Methi; Fenugreek (Trigonella foenum graecum) is well known for its anti-diabetic actions and it is also credited with skin care properties. The seeds are used externally in poultices for boils, abscesses and ulcers, and internally as an emollient for inflammation. Fenugreek is also well known for its antioxidants properties. For cosmetic purposes, fenugreek has a reputation as a skin softener and in Western herbalist teaching, it is often recommended as a component in skin soothing preparations.

Haridra; Turmeric (Curcuma longa) is a skin-friendly herb and is valued for its antimicrobial activity. Its major component, curcumin, has antiseptic and antioxidant properties. These properties provide relief in cases of fungal and bacterial infections of the feet. Turmeric also has wound healing properties. A combination of these herbs and natural agents, which provide antimicrobial, keratolyitic and moisturising actions, mixed in the right proportions serve as an effective treatment for problems of the foot.

Sal tree (Shorea robusta) is a large sub-deciduous tree, which on tapping yields an oleoresin which contains triterpenoids. The resin is used in indigenous systems of medicine as an astringent and detergent. It is also used as an ingredient in ointments for skin diseases. Sal butter, which is expressed from the seed of the Sal tree, prevents drying of the skin, prevents development of wrinkles, and lends some protection against the sun and the environment.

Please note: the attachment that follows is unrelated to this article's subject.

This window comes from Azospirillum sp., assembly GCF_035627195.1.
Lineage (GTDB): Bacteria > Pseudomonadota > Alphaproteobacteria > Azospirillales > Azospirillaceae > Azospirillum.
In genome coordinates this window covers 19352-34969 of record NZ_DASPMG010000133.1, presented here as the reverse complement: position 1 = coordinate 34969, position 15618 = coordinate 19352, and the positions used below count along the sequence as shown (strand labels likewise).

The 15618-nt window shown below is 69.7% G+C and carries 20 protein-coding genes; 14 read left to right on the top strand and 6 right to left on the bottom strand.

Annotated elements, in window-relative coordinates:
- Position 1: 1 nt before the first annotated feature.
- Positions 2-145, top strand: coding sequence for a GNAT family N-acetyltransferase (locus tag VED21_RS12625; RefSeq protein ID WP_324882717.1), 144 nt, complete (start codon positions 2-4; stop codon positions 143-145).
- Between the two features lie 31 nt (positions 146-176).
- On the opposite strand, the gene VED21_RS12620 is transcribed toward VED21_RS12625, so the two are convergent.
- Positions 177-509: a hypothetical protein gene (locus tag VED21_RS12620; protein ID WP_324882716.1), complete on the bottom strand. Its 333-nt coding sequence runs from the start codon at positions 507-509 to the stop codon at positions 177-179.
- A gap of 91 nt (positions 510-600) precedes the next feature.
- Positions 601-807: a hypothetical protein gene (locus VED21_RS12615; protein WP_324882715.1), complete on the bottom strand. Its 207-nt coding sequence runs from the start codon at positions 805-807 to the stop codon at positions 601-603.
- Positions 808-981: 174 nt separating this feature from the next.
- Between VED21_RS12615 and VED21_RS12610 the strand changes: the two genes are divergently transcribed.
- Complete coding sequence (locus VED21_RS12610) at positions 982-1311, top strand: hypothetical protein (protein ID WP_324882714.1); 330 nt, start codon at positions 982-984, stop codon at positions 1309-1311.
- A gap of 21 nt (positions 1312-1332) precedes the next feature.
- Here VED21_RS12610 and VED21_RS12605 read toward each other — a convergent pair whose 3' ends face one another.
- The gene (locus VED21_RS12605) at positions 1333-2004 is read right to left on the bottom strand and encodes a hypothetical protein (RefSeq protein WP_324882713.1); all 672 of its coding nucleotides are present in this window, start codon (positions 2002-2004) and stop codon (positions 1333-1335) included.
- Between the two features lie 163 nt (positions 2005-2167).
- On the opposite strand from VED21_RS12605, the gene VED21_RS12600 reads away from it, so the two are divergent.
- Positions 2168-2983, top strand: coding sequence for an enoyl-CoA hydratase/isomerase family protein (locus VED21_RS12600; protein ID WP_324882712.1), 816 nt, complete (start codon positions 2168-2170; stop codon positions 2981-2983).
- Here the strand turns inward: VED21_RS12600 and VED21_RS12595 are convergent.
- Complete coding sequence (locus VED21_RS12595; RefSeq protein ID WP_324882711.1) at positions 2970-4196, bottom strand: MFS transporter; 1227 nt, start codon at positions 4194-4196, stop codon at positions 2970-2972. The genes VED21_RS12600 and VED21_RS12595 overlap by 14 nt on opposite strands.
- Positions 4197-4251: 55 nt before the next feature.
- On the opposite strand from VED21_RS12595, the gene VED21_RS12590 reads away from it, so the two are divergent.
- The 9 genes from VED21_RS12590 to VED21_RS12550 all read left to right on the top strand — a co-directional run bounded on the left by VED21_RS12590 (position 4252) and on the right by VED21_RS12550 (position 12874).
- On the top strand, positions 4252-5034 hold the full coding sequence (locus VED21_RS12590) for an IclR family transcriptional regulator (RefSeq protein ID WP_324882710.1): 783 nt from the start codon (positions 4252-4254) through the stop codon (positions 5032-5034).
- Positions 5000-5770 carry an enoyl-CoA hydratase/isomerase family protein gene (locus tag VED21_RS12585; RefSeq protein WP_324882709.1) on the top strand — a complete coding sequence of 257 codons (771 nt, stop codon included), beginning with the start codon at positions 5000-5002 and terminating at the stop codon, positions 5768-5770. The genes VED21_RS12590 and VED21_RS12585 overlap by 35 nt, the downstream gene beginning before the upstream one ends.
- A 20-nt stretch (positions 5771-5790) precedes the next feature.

Madhu; Honey (Meldespumatum) has many virtues that is useful in foot care. It is a rich source of sugars, vitamins and minerals and helps nourish the skin. Its ability to attract water helps it keep the skin soft and supple. Honey is also a natural cleanser and is used in many skin-cleansing formulations. Honey’s prospects in skincare are looking even sweeter; research is currently underway to develop a process using honey to create alpha hydroxy acids (AHAs). AHAs are an important ingredient in many skin creams and moisturisers because they help exfoliate the skin. Increased exfoliation, or renewal of the skin cells, can give skin a younger, more vibrant look. Honey contains antimicrobial agents which prevent infections by killing the bacteria in and around wounds. Honey is in fact popular as a wound dressing material and has been rediscovered by the medical profession for the treatment of burns, infected wounds, and skin ulcers. As a dressing on wounds, honey provides a moist healing environment, rapidly clears infection, deodorises, and reduces inflammation, oedema and exudation. Also, it increases the rate of healing by stimulation of angiogenesis (blood vessel formation) and granulation, making skin grafting unnecessary and giving excellent cosmetic results.
1. Molan PC. The potential of honey to promote oral wellness. Gen Dent. 2001 Nov-Dec;49(6):584-9.
2. Molan PC. Potential of honey in the treatment of wounds and burns. Am J Clin Dermatol. 2001;2(1):13-9